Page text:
The Need for and Importance of Connection...
On Sunday whilst out shopping in my local town, I happened to eavesdrop on a conversation between two ladies.
Reading between the lines it seemed that one of the ladies had recognised the other from afar as having been someone she used to work with. Yet the other lady seemed to struggle to place her and needed some prompting:
“Jackie? It’s me Joan. I used to work at X School. Remember?”
After a brief silence, ‘Jackie’ replied: “Oh Joan! Yes of course.”
Yet there was a sense that 'Jackie' was still playing catch up and couldn’t really place 'Joan' at all.
Of course, like 'Joan', any of us might be excited to see an old face that we hadn’t seen for a while but this seemed much more than that. What struck me in that moment was just how important it was for ‘Joan’ to have that moment of connection. I wondered privately to myself what it was that made that so important - what did that connection represent for her? Perhaps she was lonely and hadn’t had a decent conversation in a while; perhaps she had been suddenly reminded of a particular time in her life when she was happy, when she felt fulfilled, when she had purpose.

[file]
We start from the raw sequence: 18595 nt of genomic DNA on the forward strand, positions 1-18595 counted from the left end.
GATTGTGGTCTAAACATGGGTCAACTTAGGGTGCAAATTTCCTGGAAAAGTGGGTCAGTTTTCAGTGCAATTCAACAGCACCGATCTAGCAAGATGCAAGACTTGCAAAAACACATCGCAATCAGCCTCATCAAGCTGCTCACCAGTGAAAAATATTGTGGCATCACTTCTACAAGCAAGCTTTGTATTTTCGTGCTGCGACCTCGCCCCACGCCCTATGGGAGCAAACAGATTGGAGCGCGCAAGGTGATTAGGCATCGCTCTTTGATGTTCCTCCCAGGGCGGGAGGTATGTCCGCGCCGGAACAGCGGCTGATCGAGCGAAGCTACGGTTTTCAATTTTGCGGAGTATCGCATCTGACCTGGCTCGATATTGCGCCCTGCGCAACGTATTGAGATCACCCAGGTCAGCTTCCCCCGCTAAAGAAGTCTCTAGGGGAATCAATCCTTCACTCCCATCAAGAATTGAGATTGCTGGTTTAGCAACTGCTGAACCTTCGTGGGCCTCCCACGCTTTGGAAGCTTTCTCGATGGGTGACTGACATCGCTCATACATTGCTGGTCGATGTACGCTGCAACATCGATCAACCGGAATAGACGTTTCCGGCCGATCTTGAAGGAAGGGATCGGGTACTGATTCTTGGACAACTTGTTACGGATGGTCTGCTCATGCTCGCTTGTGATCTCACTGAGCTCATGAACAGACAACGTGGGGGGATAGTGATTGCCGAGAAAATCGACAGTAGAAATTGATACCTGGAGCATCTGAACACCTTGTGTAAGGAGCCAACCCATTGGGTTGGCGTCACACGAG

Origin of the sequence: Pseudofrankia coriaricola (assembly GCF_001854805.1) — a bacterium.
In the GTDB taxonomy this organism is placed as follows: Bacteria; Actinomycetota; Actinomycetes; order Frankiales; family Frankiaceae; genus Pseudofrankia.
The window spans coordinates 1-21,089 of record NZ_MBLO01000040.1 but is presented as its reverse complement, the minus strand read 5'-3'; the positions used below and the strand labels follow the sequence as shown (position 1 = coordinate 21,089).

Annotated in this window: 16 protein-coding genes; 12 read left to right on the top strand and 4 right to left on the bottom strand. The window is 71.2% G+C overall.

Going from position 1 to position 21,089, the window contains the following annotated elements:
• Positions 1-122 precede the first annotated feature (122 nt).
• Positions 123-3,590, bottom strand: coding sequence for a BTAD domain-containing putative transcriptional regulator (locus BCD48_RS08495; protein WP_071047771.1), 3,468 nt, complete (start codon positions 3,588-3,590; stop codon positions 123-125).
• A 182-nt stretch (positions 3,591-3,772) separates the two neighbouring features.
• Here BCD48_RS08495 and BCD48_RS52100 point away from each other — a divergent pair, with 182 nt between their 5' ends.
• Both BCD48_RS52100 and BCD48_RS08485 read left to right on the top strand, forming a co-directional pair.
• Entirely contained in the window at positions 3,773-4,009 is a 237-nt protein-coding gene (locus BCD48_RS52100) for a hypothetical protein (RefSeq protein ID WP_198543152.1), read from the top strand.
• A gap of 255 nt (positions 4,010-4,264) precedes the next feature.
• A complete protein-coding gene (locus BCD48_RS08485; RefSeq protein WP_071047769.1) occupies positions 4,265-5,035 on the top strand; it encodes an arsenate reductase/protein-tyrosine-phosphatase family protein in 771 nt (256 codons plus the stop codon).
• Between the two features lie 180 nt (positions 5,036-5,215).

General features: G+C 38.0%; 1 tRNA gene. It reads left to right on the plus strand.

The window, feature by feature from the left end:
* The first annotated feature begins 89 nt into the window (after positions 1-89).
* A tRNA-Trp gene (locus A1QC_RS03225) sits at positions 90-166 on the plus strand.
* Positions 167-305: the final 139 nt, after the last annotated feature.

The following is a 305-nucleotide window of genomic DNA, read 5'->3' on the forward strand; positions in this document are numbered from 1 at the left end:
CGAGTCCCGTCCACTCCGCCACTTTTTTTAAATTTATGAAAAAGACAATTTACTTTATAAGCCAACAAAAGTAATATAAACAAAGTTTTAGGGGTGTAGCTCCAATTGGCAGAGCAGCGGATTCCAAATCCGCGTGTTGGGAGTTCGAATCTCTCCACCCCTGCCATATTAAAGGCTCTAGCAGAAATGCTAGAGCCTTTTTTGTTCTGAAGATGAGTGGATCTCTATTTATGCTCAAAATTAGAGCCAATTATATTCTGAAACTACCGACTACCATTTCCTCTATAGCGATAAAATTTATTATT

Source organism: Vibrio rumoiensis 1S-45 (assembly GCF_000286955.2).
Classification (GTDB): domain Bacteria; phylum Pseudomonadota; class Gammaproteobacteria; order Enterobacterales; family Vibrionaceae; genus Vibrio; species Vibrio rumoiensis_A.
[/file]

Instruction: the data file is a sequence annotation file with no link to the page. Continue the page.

The truth is that I will never know what lay behind Joan’s motivation in that moment. All I can know is how it felt to observe as I watched the story unfold between ‘Joan’ and ‘Jackie,’ the main characters in a story, where the plot was still to be determined.
This encounter very much reminded me of how in the counselling room there is a similar ‘moment of meeting’ between counsellor and client. In this connection, in this ‘moment,’ they are able to ‘read in the behaviour of the other a reflection of their own experience’ (Stern, 2004) and it is here that events become conscious, opening ‘the door for the experience to be verbalised and narrated.’ Indeed it is these moment by moment interactions that are for me at least, the most important part of counselling, and as a counsellor, I am always intrigued to see what new thinking might arise in my client in the ‘present moment’ as they sit there in the room with me.
I can also relate somewhat to ‘Jackie’s’ experience of playing catch up. Sometimes in the pressure of the moment, what I know may not be immediately available to me, just as ‘Jackie’ struggled to place ‘Joan’ and this can make the present moment somewhat ‘unsettling.’ Yet I am candid about the fact that I will not always know. By being honest about this, I believe it makes me more open to the dynamics of the present moment, enabling me in turn to better understand the relationship in the room and ultimately my client.
Picture supplied by a talented young artist we know. The rainbow is to represent the moment of breakthrough or clarity that can occur, just like the sun breaking through the clouds after a rainstorm.
All names have of course been changed for the purposes of confidentiality.